The CPF board has just changed the methodology it uses to measure performance of members’ investments made through Ordinary Account savings so as to have a more rounded view of how they are performing.
Besides excluding members with no investments in CPFIS, the new formula assesses not only the realised profits and losses of investments that were sold, but also the unrealised profits and losses that members held during the reporting period.
In the Straits Times report on this matter, it wrote,
“To reflect longer-term performance, the board is providing the cumulative profits or losses over time.
Previously, the annual report on the performance of the CPFIS-Ordinary Account captured only realised profits or losses and included all members with a CPF investment account, even if they had no investments.
Over the two financial years from Oct 1, 2014, to Sept 30 last year, about 293,000 members made cumulative total profits in excess of the CPF-Ordinary Account interest rate of 2.5 per cent per annum.
About 128,000 members made cumulative total profits equal to or less than the CPF-Ordinary Account interest rate. The remaining 172,000 members made cumulative total losses.”
It is interesting to see ST reporting that “about 128,000 members made cumulative total profits equal to or less than the CPF-Ordinary Account interest rate. The remaining 172,000 members made cumulative total losses.” because this figure is based merely on two years of statistics and not over a longer span of time. While ST cannot be faulted for the figures because it is what CPF released, but it should have known better to painting a narrative that is tainted by the lack of figures.
In response to ST report, Leong Sze Hian wrote,
Since the return from 30 September 2014 to 30 September 2016 for the MSCI ACWI Index (All Countries World Index) (equities) and the Citi World Government Bond Index (WGBI) (bonds) was about 1.5 and 4.7 per cent, respectively – a typical globally diversified portfolio of 60% equities and 40% bonds may have returned about 2.8 per cent or about 1.4 per cent per annum in the two years.
So, why is it that 29 per cent or 172,000 members who invested their CPF had losses?
Similarly, since the return from 30 September 2015 to 30 September 2016 for the MSCI ACWI Index and the Citi WGBI was about 9.6 and 12.6 per cent, respectively – a typical globally diversified portfolio of 60% equities and 40% bonds may have returned about 10.8 per cent (per annum) in the one year.
So, why is it that 12 per cent or 66,000 members who invested their CPF had losses, and 10% or 20,000 had profits less than or equal to the CPF benchmark interest (Ordinary Account) of 2.5 per cent?
Chris Kuan, a regular commentator on finance, wrote on his Facebook page,
“Statistics, damned lies and statistics. But in this case, the damned lies were about Singaporeans being lousy in investing their allowable CPF and this was due to cock-up, non-standard reporting by CPF in regards to performance of members who invested under CPFIS. I mean who the fark measures investment performance on realized profit and loss alone.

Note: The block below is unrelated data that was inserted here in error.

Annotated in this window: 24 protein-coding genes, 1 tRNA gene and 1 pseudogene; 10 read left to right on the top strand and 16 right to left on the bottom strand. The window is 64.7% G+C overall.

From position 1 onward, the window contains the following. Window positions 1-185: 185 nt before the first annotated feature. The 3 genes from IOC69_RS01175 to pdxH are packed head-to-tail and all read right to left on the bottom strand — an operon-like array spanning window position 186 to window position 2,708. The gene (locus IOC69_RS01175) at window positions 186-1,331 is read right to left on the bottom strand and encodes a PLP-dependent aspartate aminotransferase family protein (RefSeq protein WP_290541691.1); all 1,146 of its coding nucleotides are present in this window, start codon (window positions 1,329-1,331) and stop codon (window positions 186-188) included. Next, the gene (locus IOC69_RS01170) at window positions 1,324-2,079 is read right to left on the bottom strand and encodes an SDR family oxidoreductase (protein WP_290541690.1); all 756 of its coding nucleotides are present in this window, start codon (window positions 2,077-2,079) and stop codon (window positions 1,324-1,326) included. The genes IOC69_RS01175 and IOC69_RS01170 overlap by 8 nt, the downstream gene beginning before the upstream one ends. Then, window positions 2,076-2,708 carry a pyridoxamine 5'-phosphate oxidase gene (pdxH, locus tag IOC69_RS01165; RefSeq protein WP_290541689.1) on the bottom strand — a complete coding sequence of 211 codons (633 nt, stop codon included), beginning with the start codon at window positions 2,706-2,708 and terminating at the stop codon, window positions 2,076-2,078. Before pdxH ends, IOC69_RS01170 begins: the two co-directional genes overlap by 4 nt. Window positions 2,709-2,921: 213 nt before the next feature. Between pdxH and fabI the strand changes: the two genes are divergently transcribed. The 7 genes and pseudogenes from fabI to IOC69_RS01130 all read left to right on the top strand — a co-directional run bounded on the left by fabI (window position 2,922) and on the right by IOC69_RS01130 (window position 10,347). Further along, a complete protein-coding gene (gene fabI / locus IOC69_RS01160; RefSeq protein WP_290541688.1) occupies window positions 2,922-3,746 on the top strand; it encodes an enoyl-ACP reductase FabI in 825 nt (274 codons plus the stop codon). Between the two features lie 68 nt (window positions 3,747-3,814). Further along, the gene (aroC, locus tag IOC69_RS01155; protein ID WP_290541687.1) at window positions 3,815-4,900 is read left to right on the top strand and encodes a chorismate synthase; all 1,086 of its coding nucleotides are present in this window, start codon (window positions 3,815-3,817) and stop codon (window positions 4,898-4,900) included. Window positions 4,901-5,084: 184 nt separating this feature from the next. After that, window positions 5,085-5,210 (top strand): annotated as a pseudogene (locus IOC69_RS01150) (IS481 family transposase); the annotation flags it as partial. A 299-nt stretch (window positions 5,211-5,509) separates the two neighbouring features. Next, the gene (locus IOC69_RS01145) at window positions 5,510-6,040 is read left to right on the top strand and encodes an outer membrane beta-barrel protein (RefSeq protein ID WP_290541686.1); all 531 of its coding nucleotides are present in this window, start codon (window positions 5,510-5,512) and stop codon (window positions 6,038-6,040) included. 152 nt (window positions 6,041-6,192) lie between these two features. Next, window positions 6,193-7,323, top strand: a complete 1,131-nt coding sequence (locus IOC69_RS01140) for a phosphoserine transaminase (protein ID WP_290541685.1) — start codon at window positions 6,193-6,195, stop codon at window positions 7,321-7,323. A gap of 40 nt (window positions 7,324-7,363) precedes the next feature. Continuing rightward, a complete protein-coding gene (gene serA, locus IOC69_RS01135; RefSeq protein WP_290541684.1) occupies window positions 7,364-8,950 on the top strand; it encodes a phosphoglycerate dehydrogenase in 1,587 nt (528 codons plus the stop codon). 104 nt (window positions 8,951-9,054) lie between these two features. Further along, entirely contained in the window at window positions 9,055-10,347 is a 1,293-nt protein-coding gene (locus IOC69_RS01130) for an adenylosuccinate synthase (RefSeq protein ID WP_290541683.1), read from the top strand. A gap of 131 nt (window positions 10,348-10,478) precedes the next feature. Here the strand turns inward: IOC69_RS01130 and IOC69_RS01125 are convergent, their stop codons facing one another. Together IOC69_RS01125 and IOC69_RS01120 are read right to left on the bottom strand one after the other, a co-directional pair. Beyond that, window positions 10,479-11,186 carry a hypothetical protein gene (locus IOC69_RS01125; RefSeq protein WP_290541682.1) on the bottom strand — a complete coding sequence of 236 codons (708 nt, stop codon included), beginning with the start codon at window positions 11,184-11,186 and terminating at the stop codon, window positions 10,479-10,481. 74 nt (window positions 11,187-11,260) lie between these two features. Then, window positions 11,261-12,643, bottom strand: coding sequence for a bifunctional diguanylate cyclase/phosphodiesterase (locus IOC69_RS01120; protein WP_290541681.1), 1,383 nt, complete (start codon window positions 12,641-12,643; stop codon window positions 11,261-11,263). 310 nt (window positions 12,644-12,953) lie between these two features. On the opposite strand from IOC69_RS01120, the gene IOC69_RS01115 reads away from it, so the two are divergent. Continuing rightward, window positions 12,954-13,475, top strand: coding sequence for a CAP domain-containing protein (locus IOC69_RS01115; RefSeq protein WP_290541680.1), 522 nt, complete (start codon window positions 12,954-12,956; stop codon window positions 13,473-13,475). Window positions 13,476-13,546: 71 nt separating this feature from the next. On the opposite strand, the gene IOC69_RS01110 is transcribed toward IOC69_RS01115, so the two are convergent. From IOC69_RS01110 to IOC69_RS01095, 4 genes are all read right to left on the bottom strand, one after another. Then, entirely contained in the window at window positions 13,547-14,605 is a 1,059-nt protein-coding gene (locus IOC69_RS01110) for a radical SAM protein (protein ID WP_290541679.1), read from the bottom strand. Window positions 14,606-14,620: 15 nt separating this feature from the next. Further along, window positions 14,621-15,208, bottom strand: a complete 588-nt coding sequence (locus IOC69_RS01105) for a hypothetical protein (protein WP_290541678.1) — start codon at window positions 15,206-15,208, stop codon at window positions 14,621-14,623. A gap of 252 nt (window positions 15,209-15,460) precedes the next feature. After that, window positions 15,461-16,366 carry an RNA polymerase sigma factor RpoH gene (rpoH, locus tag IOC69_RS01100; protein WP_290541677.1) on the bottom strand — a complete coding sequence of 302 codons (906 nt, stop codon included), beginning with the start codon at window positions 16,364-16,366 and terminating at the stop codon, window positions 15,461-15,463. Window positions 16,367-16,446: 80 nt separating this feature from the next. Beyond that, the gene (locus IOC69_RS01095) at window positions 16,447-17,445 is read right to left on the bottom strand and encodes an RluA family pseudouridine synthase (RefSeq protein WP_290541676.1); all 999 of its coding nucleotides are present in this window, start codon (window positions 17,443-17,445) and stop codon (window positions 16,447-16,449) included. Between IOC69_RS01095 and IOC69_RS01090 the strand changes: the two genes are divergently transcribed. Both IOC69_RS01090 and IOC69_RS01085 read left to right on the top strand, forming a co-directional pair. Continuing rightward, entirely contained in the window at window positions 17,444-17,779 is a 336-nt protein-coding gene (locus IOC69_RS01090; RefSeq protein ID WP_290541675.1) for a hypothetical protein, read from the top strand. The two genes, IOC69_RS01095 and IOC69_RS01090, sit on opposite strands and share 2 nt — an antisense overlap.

By moving to the standard, sensible measurement of realized and unrealized profit and loss cumulative over time and over changes in net asset value which accounts for movements of funds in and out of CPFIS, the stats shows 78% of members beat the Ordinary Account rate of 2.5%. Definitely, not so damned investment illiterate as the old CPF stats imply. Is there an ulterior motive? The former non-standard stats do have the effect of discouraging members from using the CPFIS by showing poor performance – less funds moving out of the Ordinary Account into CPFIS means more CPF funds available for the CPFB to buy government bonds which in turn means an increase in financial assets invested by the government (through GIC). Sneaky!”
Under industry standards, no one reports simply realised profit because with human nature, people sell when they start losing money because they are scared, while those who are making money will keep their funds in the account and sit on the accumulated value.
ST’s report stating, “To reflect longer-term performance, the board is providing the cumulative profits or losses over time” is misrepresenting the story. If CPF is providing cumulative profits, then it should have provided years before 2015 and not just 2015 and 2016, which Mr Leong have stated to be low in returns.
When CPFIS started in 1994, it announced realised profits for accumulative 5 years and 10 years but at the 11th year, CPF stopped reporting the figures. According to industry watchers, the profits by the individual were said to be better than the CPF returns which would make CPF’s 2.5% returns look really bad.
The same methodology used to calculate for 2015 and 2016, can be used to calculate the returns by CPF members over the past 22 years of CPFIS with a press of a button. So if CPF board wants to give a transparent view on how well its returns are better than those by individuals, it should show the accumulative figures over 1,3,5,10,15 years and onwards for realised and unrealised profits by individuals who choose to invest using the CPFIS.